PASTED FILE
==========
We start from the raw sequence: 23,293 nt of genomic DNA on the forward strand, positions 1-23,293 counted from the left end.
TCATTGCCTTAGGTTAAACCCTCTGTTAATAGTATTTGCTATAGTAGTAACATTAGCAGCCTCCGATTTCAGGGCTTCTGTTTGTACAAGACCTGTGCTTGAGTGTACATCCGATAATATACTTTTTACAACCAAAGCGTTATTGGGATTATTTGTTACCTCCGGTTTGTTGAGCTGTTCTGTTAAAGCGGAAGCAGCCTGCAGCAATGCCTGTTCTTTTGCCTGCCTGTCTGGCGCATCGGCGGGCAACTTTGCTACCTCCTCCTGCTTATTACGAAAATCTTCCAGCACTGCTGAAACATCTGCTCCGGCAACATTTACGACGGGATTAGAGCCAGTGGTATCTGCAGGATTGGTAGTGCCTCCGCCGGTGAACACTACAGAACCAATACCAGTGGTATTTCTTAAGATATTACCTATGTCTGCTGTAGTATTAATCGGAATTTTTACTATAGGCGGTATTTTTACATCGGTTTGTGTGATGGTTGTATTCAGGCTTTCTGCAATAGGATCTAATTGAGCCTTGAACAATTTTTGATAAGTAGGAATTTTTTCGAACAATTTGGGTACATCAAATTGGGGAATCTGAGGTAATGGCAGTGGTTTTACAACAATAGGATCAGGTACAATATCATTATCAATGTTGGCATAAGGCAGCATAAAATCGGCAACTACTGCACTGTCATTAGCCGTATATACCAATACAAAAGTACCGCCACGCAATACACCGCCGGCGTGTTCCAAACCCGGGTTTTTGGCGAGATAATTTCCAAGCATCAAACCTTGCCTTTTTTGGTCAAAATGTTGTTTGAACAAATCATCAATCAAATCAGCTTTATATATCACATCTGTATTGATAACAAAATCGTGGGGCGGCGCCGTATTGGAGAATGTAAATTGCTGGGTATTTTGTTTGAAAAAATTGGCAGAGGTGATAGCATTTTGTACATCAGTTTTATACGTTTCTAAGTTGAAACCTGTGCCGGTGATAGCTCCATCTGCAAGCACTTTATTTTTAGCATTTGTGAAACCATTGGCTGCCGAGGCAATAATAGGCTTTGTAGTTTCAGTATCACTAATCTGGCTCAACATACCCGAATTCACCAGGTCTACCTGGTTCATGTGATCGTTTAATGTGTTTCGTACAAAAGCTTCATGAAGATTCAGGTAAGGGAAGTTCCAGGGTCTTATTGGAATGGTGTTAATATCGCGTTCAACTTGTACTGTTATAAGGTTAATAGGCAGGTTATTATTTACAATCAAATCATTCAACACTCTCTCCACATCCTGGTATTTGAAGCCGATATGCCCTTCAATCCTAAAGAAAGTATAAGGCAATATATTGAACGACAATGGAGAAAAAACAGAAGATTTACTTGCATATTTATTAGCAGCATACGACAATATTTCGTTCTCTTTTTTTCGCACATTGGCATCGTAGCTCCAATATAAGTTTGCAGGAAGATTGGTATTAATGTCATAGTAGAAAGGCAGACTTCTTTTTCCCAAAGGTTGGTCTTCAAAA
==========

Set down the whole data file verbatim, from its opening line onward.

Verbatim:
We start from the raw sequence: 23,293 nt of genomic DNA on the forward strand, positions 1-23,293 counted from the left end.
TCATTGCCTTAGGTTAAACCCTCTGTTAATAGTATTTGCTATAGTAGTAACATTAGCAGCCTCCGATTTCAGGGCTTCTGTTTGTACAAGACCTGTGCTTGAGTGTACATCCGATAATATACTTTTTACAACCAAAGCGTTATTGGGATTATTTGTTACCTCCGGTTTGTTGAGCTGTTCTGTTAAAGCGGAAGCAGCCTGCAGCAATGCCTGTTCTTTTGCCTGCCTGTCTGGCGCATCGGCGGGCAACTTTGCTACCTCCTCCTGCTTATTACGAAAATCTTCCAGCACTGCTGAAACATCTGCTCCGGCAACATTTACGACGGGATTAGAGCCAGTGGTATCTGCAGGATTGGTAGTGCCTCCGCCGGTGAACACTACAGAACCAATACCAGTGGTATTTCTTAAGATATTACCTATGTCTGCTGTAGTATTAATCGGAATTTTTACTATAGGCGGTATTTTTACATCGGTTTGTGTGATGGTTGTATTCAGGCTTTCTGCAATAGGATCTAATTGAGCCTTGAACAATTTTTGATAAGTAGGAATTTTTTCGAACAATTTGGGTACATCAAATTGGGGAATCTGAGGTAATGGCAGTGGTTTTACAACAATAGGATCAGGTACAATATCATTATCAATGTTGGCATAAGGCAGCATAAAATCGGCAACTACTGCACTGTCATTAGCCGTATATACCAATACAAAAGTACCGCCACGCAATACACCGCCGGCGTGTTCCAAACCCGGGTTTTTGGCGAGATAATTTCCAAGCATCAAACCTTGCCTTTTTTGGTCAAAATGTTGTTTGAACAAATCATCAATCAAATCAGCTTTATATATCACATCTGTATTGATAACAAAATCGTGGGGCGGCGCCGTATTGGAGAATGTAAATTGCTGGGTATTTTGTTTGAAAAAATTGGCAGAGGTGATAGCATTTTGTACATCAGTTTTATACGTTTCTAAGTTGAAACCTGTGCCGGTGATAGCTCCATCTGCAAGCACTTTATTTTTAGCATTTGTGAAACCATTGGCTGCCGAGGCAATAATAGGCTTTGTAGTTTCAGTATCACTAATCTGGCTCAACATACCCGAATTCACCAGGTCTACCTGGTTCATGTGATCGTTTAATGTGTTTCGTACAAAAGCTTCATGAAGATTCAGGTAAGGGAAGTTCCAGGGTCTTATTGGAATGGTGTTAATATCGCGTTCAACTTGTACTGTTATAAGGTTAATAGGCAGGTTATTATTTACAATCAAATCATTCAACACTCTCTCCACATCCTGGTATTTGAAGCCGATATGCCCTTCAATCCTAAAGAAAGTATAAGGCAATATATTGAACGACAATGGAGAAAAAACAGAAGATTTACTTGCATATTTATTAGCAGCATACGACAATATTTCGTTCTCTTTTTTTCGCACATTGGCATCGTAGCTCCAATATAAGTTTGCAGGAAGATTGGTATTAATGTCATAGTAGAAAGGCAGACTTCTTTTTCCCAAAGGTTGGTCTTCAAAA